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Chicago LGBTQ icon/dance group co-founder Troy Winston dies
by Carrie Maxwell, Windy City Times

This article shared 12001 times since Wed Jan 22, 2020
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By Carrie Maxwell

Imported Taste dance group co-founder and LGBTQ icon Troy Winston died Dec. 26, 2019 due to congestive heart failure. He was 56.

Winston was born June 15, 1963, on the South Side of Chicago and moved to the Cabrini-Green projects when he was a toddler. He attended Richard E. Byrd Elementary School and graduated from Wells Community Academy High School. Winston took classes at Wright College, Truman College and Columbia College Chicago for a brief time before embarking on a career as a licensed barber specializing in men's haircuts.

In 1982, Winston and the late Martin Rodriguez created the dance group Imported Taste, while they were in high school, for young people of color and LGBTQ folks to compete for the title of Best Dance Crew at teen clubs Rainbo Roller Rink and Jenals as well as other venues. This was his claim to fame throughout the '80s.

Winston is survived by his siblings Anton Winston, Robert Winston, Stacey Winston and Autumn "Kissy" Haynes; stepfather Jose Haynes; dog Lil Bow Wow; and countless chosen family members and friends. He was preceded in death by his mother, Sarah Francis Winston Haynes.

"Michael Jackson, Whitney Houston, James Brown, Celia Cruz, Prince, Aretha Franklin and Troy; the world has lost another legend," friend Curtis Shed stated. "You will always live on in all of our lives. I love you so much and will hold your hand again one day."

"Troy was an icon within our community," said longtime friend and Imported Taste dancer Melanie "Angel" Rolon. "He was an openly gay man with talent beyond words. Growing up in the late '70s and '80s—when times were changing with music, dance and society itself—Troy embraced it head on. As long as you could dance, Troy admitted you into his Imported Taste group. Troy took freestyle and House music and combined them into dance routines to share with the world. Other dance groups would compete against us but that did not stop everyone from being the best of friends/family and these bonds are still going strong to this day.

"Additionally, Troy was a huge advocate for helping people experiencing homelessness. He would dress up like Madea and go to Lower Wacker Drive with donated cooked food and feed as many homeless people that he could. Troy—with the help of his former employer, Yohel's Barbershop—did haircuts for the homeless along with feeding and clothing them while they waited for their turn. Troy had a huge heart and was a person that befriended anyone who graced him with their presence. He will be deeply missed."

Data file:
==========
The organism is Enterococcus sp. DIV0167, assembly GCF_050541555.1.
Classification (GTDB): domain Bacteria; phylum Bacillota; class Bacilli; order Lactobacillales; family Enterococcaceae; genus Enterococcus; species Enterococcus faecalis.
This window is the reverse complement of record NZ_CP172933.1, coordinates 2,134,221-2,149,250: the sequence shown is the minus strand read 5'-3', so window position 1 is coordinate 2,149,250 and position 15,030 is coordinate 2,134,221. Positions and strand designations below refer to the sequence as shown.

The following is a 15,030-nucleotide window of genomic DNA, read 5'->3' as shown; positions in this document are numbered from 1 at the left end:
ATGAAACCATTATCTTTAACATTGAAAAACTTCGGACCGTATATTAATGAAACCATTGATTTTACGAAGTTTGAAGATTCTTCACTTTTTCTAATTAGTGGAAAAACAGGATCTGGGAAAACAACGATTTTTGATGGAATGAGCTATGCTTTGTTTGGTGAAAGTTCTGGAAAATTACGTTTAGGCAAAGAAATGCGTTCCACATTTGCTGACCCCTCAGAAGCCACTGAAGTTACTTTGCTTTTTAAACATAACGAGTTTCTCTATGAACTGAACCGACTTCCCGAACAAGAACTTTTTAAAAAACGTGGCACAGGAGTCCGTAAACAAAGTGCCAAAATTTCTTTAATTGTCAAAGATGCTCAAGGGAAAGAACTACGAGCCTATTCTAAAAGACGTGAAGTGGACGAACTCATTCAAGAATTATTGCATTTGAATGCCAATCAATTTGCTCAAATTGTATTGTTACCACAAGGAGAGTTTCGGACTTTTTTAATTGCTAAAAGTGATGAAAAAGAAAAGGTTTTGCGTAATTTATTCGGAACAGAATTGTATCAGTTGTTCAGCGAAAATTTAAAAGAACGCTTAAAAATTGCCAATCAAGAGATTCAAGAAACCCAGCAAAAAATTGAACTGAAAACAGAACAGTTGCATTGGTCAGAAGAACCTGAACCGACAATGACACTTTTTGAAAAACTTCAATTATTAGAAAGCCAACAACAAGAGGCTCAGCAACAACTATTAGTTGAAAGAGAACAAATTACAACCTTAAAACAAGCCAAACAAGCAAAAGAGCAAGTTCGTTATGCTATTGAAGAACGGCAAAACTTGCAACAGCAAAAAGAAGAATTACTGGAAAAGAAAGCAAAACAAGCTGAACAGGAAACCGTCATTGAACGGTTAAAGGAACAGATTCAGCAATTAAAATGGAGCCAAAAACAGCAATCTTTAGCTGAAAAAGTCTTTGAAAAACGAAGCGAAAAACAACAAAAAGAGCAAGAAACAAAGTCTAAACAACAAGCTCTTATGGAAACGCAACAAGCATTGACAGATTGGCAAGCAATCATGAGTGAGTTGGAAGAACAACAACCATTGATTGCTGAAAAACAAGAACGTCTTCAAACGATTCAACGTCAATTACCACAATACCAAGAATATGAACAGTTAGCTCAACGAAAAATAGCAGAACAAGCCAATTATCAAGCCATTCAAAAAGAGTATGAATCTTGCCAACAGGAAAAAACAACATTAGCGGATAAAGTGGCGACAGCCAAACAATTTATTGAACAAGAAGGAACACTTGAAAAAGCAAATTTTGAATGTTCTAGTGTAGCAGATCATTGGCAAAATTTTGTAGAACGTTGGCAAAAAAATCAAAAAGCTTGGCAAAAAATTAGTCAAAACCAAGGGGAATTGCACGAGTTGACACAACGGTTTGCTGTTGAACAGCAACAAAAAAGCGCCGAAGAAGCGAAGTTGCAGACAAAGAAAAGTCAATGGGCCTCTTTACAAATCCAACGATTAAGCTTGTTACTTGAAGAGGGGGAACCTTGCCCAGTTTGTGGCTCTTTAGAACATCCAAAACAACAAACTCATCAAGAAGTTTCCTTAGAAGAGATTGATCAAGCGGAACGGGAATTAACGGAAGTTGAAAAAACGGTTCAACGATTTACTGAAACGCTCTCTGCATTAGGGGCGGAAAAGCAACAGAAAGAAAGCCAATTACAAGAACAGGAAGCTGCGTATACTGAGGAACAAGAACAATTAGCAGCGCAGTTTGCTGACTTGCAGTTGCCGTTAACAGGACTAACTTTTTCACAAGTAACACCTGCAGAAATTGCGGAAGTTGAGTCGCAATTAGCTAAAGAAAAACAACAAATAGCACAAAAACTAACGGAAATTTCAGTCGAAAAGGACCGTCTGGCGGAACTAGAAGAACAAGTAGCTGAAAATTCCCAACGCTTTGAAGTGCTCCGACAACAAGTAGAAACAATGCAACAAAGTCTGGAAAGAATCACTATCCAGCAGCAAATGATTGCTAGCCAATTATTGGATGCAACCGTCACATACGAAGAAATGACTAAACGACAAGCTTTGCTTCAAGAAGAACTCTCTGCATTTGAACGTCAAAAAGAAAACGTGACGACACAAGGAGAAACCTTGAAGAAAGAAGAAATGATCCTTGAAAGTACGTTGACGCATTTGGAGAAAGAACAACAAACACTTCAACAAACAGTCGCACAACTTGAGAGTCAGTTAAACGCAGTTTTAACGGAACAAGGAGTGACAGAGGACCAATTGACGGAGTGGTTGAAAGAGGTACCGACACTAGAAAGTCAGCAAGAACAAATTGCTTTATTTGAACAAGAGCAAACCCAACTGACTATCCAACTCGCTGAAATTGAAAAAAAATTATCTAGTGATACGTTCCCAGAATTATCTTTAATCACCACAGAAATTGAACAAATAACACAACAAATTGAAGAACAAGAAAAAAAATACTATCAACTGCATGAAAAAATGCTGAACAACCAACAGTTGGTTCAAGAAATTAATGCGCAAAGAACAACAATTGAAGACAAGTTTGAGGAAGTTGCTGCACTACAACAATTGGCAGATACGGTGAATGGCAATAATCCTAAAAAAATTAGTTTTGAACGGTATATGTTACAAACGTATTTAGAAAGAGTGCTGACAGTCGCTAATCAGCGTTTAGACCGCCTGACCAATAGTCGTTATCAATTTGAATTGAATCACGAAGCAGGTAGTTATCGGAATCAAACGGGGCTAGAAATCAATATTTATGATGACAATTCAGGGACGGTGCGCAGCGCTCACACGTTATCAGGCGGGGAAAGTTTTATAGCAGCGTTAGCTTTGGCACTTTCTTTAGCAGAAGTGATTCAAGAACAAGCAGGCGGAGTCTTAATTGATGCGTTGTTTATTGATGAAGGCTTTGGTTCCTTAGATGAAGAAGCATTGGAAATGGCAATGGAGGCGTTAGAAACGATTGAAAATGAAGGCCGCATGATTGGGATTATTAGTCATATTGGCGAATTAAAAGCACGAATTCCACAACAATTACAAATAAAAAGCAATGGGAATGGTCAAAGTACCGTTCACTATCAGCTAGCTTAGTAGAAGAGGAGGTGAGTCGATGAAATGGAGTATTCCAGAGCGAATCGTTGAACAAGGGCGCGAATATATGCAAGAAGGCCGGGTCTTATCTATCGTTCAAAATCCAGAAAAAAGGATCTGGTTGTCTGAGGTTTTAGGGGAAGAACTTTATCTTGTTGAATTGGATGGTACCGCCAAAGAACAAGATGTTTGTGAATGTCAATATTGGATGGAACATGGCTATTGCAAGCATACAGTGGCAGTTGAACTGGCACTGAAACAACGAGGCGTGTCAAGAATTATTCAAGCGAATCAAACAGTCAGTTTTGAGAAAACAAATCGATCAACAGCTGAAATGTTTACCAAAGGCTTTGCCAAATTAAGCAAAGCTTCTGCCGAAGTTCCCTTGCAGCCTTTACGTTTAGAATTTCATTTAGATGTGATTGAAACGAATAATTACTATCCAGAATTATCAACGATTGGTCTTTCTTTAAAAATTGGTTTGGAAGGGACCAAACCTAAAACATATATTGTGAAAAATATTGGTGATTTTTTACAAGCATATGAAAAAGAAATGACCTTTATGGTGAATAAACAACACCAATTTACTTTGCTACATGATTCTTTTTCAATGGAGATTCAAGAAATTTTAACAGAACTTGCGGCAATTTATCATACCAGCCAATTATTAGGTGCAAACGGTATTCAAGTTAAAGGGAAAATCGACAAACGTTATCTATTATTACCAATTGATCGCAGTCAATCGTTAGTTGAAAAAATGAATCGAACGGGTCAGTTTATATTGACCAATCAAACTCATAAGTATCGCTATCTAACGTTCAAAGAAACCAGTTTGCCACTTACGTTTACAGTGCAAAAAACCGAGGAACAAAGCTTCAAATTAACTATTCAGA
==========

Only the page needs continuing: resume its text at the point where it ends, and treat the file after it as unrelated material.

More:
"In the early '90s, a friend of [Troy] rented him a bar that he named Troy's Bar on Milwaukee Avenue," said longtime friend Rogelio Velazquez. "This was a place where he could showcase his drag skills. Troy was the ultimate performer. His favorite drag performance was taking on the persona of his idol, disco queen Donna Summer, of which he bore an uncanny resemblance.

"Troy's drag performances were a natural outgrowth of his time with Imported Taste where he became a larger than life persona. His popularity only grew with his love for dance and his exuberance for living life to the fullest. If only Hollywood could have gotten a hold of my friend, he would have set that town on fire. He did appear as a guest on the Bonnie Hunt talk show in 2008 and later told me that was one of the highlights of his life. I will truly miss my friend."

"Troy was the epitome of a Chicagoan," said longtime friend Byrd Bardot. "He was known and loved from the North Side, West Side, East Side and the South Side. Troy was true 'club royalty'. He made the entire city his playground and gave love to everyone he came across; especially on the dance floor and will be greatly missed by myself and everyone else who knew him."

"Do not get me wrong: Troy was not a saint," said longtime friend and Jenals owner Al Cisneros. "He had flaws. However, he also had the gift of gab, and his personality was larger-than-life. He did not go to parties; he was the party. He was not just someone you knew, he was everybody's friend. The biggest sin he ever made was leaving a hole in the lives of so many by leaving too soon. I will miss him dearly."

"Troy was one of a select few that I can honestly say has been to just about all the major events I have done over the past four decades," said yet another longtime friend, Tony Bitoy. "I am going to miss his energy and spirit on my dance floors. I would say rest easy but we all know that will not happen. Because we know as soon as you walk through those pearly gates, Troy, you will be saying, 'Let's get this party started.' So shine on brother—shine on."

A dance party memorial in celebration of Winston's life happened Jan. 11 at L.A.M.A., at 3519 W. Fullerton Ave. A funeral service took place at Leak & Sons Funeral Homes.

This article shared 12001 times since Wed Jan 22, 2020
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